Presently, the greatest problem occurs with adjusting the depths of the slits should a one, predetermined, slit depth offered by current equipments prove unsatisfactory. Precision machined combs that are matched to gel trays, and which are accurately positionable thereon by action of tongues and grooves, are known. Variable numbers of slits, or wells, may be selected (in accordance that the comb has a greater, or smaller, number of teeth). However, these slits, or wells, are necessarily of differing depths in gels of various thicknesses. Sometimes it is sufficient, and desired, that all slits, or wells, in all of a number of gels should be formed to be at a uniform height, nominally 1 mm, above the base of the tray at their lowermost extension. The present precision gel combs accord this capability. However, it is sometimes desirable to leave a greater thickness below the wells. The present system does not support of creating wells having a variably selectable depth, which depth may, nonetheless to being variably selectable, be uniform from gel tray to gel tray across as large number of gel trays.
Accordingly, it would be desirable if the limitations of the present procedures for the production of agarose gels could be overcome, and if a large number of gel trays complete with precision located and arrayed slits, or wells, could be reliably, easily and inexpensively made. Moreover, it would be desirable if the numbers and three-dimensional positions--especially the extent above gel tray bottom--of the slits, or wells, which are formed in the gel could be, nonetheless to being variably selectable, precisely controllable. "Precisely controllable" means that two or more gel trays might each be made at separate times to custom mechanical characteristics that are effectively identical. For example, it would be useful if, as an arbitrary example, a gel tray having the physical dimensions of 20 cm by 30 cm bed dimension containing a gel of a (relatively thick) 7 mm perforated at exactly 10 slits of 1.0 mm each at positioned 1 cm from a short side wall, each slit to a (relatively high) 1.5 mm above the base of the tray could be repetitively reliably made, and re-made. This precision over a range of dimensions--especially as relate to the extent of the slits above the base of the gel tray--is effectively impossible with present apparatus, and procedures.
The present invention will be seen to concern an apparatus and method for greatly (i) reducing the labor, and thus (ii) reducing the expense, (iii) reducing the tedium, and (iv) enhancing the efficiency of producing large numbers of gel trays by introducing economies of scale to the entire process.
In one of its aspects, the present invention contemplates a system and method for preparing multiple trays of a gel state material, normally an agarose gel, all in one step at the same time. In another, separate and severable, one of its aspects, the present invention contemplates an apparatus for conveniently forming an array of wells, each of which is suitable to receive a sample upon which electrophoresis may be performed, in a gel state material held within a tray. In still further aspects, the present invention contemplates a system and method for efficiently producing multiple trays of each containing a gel state material, normally an agarose gel, that is replete with arrayed wells which wells of are suitable to receive samples that undergo electrophoresis.
In a first aspect of the present invention, multiple trays of an identical special configuration are vertically stacked, one atop the next. Each tray has and defines a shallow reservoir and an overflow port from the reservoir. The successive stacked trays are in a same top-bottom orientation, but are typically and preferably reversed end-to-end one tray to the next.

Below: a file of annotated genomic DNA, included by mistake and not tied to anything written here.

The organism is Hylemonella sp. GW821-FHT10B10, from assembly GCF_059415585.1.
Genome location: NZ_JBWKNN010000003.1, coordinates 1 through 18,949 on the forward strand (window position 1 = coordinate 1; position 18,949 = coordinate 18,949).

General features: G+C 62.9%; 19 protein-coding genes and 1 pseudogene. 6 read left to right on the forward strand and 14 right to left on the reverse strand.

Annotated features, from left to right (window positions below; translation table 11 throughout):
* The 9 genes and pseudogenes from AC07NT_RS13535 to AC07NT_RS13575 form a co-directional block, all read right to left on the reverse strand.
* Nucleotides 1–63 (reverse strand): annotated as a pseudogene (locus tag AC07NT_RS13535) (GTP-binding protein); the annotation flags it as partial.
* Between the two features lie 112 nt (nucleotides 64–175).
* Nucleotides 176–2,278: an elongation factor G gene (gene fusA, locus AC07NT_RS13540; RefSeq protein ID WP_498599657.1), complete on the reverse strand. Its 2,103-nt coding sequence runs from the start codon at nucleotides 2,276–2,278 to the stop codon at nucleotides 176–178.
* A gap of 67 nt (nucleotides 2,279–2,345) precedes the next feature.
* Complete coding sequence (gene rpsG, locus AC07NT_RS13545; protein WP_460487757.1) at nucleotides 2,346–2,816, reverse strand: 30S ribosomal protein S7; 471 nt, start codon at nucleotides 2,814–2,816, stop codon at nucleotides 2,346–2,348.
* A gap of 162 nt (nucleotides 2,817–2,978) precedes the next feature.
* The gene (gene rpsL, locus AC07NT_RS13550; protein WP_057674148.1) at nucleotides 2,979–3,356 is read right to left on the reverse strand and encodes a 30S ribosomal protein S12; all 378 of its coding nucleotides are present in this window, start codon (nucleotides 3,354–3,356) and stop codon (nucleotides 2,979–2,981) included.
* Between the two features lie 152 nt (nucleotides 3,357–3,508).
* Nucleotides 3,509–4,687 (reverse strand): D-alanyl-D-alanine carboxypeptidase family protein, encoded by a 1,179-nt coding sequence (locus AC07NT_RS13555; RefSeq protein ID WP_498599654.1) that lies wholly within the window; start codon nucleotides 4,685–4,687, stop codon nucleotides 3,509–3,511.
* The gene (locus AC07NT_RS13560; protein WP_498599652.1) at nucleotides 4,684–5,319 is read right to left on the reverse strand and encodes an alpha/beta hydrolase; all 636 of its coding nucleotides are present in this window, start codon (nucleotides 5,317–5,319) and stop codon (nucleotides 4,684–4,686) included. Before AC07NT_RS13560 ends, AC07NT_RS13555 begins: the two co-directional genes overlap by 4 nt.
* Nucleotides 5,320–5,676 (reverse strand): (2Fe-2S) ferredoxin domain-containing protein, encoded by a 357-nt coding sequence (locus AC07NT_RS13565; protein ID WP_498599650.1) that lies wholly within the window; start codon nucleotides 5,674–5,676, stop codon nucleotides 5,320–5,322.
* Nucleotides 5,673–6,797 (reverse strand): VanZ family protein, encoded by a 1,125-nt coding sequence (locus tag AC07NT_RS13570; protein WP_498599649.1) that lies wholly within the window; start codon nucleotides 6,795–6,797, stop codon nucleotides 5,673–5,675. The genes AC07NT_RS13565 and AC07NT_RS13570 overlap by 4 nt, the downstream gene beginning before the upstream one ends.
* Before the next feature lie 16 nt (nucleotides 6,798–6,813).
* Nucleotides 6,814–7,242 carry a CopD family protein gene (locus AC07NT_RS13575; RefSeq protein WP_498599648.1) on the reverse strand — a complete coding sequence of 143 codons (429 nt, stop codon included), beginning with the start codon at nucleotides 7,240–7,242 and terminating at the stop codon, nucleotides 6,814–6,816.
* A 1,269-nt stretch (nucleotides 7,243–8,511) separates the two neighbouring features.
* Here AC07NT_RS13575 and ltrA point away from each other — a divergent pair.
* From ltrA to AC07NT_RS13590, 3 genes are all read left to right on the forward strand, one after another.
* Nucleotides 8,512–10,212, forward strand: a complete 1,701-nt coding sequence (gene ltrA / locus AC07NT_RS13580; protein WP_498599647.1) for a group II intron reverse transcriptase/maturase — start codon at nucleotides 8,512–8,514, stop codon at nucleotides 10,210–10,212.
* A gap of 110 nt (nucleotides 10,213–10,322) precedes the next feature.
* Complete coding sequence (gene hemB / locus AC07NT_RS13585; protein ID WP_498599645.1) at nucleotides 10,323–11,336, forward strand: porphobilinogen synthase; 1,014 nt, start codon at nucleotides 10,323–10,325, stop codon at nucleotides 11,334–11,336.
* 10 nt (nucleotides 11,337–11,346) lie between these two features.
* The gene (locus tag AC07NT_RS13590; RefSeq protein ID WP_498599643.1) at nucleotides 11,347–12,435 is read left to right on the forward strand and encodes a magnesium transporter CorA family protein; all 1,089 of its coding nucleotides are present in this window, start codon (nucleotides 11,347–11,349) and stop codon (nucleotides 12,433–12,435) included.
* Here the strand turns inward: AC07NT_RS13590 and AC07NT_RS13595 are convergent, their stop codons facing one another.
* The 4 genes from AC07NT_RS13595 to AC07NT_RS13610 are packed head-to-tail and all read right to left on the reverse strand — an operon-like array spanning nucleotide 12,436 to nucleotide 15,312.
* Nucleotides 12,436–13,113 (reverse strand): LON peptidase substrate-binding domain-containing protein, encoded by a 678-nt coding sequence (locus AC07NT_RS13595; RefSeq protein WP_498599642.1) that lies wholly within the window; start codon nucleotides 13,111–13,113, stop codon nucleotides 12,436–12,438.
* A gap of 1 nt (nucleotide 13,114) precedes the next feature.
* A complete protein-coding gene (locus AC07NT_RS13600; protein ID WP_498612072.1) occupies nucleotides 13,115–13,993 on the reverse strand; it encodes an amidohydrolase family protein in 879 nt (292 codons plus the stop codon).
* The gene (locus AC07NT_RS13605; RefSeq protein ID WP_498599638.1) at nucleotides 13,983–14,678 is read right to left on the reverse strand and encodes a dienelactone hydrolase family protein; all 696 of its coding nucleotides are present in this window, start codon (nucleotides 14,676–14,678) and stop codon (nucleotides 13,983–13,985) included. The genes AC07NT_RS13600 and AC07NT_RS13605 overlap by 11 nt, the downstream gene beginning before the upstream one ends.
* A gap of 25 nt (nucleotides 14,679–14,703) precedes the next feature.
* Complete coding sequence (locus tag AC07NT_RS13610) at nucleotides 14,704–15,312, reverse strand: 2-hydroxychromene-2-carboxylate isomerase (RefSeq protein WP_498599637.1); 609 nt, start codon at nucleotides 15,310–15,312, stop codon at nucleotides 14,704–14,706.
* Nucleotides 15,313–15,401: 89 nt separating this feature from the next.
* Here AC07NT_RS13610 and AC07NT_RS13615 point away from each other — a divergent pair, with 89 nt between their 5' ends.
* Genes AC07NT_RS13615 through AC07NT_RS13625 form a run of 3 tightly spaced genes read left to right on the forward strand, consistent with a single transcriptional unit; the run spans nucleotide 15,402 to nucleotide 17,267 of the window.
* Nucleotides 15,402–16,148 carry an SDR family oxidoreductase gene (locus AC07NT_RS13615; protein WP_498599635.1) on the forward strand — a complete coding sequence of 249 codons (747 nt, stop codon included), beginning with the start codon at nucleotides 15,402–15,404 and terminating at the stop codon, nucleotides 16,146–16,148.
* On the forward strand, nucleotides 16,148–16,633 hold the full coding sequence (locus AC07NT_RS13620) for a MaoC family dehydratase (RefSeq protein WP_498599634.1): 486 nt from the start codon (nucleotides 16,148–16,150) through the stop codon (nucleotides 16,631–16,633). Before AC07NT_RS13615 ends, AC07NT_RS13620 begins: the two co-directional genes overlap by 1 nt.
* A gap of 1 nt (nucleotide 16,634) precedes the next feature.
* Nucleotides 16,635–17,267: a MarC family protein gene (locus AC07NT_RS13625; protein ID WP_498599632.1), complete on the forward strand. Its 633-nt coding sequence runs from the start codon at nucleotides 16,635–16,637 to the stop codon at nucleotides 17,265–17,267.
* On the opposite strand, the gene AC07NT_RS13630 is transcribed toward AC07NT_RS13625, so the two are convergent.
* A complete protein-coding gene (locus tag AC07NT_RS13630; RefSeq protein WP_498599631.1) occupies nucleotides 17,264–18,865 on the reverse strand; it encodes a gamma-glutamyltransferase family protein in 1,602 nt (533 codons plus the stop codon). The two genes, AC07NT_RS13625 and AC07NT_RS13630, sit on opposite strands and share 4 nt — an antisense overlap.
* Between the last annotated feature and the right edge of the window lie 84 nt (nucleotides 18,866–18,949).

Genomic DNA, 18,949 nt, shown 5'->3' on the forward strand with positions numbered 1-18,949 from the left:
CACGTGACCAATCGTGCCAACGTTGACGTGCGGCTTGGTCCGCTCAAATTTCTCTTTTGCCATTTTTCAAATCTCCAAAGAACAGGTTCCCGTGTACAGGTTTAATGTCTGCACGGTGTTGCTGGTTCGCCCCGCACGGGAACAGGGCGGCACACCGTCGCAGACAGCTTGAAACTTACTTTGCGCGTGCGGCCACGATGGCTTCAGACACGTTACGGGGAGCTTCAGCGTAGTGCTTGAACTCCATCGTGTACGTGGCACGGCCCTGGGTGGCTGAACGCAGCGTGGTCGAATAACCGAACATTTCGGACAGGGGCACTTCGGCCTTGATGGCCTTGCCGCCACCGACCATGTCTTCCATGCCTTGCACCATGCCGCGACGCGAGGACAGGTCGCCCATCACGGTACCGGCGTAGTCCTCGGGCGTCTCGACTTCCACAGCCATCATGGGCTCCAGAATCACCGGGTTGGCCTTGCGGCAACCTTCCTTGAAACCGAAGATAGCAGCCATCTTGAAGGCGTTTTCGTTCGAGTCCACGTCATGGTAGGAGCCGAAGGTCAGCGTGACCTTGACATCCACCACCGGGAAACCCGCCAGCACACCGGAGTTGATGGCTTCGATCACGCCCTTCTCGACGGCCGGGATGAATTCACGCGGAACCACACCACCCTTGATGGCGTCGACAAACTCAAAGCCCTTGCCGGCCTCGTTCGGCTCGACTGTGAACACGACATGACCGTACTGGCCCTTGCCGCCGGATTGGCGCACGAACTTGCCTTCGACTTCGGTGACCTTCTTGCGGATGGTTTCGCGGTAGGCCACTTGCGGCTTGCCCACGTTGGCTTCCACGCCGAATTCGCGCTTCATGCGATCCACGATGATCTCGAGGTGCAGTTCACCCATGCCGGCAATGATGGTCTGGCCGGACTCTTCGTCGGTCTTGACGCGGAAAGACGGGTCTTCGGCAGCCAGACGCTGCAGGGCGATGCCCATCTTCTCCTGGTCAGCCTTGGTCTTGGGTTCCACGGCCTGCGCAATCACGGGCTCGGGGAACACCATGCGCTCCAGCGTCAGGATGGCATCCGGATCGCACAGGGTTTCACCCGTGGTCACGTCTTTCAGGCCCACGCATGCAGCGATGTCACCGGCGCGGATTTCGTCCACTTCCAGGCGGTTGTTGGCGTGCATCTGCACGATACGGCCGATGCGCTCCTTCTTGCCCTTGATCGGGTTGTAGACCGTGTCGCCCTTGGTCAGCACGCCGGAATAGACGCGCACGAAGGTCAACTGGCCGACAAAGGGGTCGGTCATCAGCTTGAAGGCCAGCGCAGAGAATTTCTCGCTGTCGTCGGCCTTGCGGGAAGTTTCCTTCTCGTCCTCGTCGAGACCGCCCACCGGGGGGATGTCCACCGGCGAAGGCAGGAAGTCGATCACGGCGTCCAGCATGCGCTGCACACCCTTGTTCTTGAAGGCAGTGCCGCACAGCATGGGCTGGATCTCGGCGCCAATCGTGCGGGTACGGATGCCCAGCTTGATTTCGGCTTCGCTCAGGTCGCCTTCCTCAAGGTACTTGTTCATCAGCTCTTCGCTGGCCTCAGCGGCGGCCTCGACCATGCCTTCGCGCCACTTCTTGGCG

A liquid, normally a hot agarose solution, is then poured into the reservoir of the top tray. The liquid fills this top tray's reservoir to a predetermined depth, and then overflows this top tray through the overflow port, flowing downward into a next lower tray in the stack. The liquid continues to overflow each tray in turn, cascading downwards from tray to tray as each tray is filled to a uniform even level and ultimately reaching the bottom tray of the stack. The liquid that is within each tray is permitted to gel, thereby forming a gel state material that is suitable to receive samples upon which electrophoresis may be conducted.
The process may optionally be abetted by the insertion of combination spacer and toothed comb, or spacer-comb, elements between the stacked trays. In its spacer function each element to (i) space apart the stacked trays so that any untoward and undesired wicking of liquid onto the underside of an overflowing tray is more effectively precluded. In its simultaneous comb function, each element has and presents teeth that extend downwards into the reservoir of an underlying tray, thereby to (ii) prevent the liquid from occupying an array of small volumes in the reservoir of the tray. By this action, when the liquid gels then an array of small slits, or wells, will have been formed in the gel state material. Samples upon which electrophoresis is performed may be later be inserted into these arrayed wells.
In particular detail of construction, each tray is substantially in the shape of a nearly flat typically rectangular parallepiped body having and presenting a shallow trough, or reservoir. A tray is typically, and preferably, made from ultraviolet (UV) transparent acrylic plastic. Each tray is suitably sized and configured so as to be vertically stacked with a number of other trays in a vertical stack, and may be so aided by the optional inclusion of interlocking detentes, normally at the tray corners. The trays need not be, and are not normally, stacked in the same orientation in the stack, but are instead reversed 180° in direction along their long axis from one tray to the next.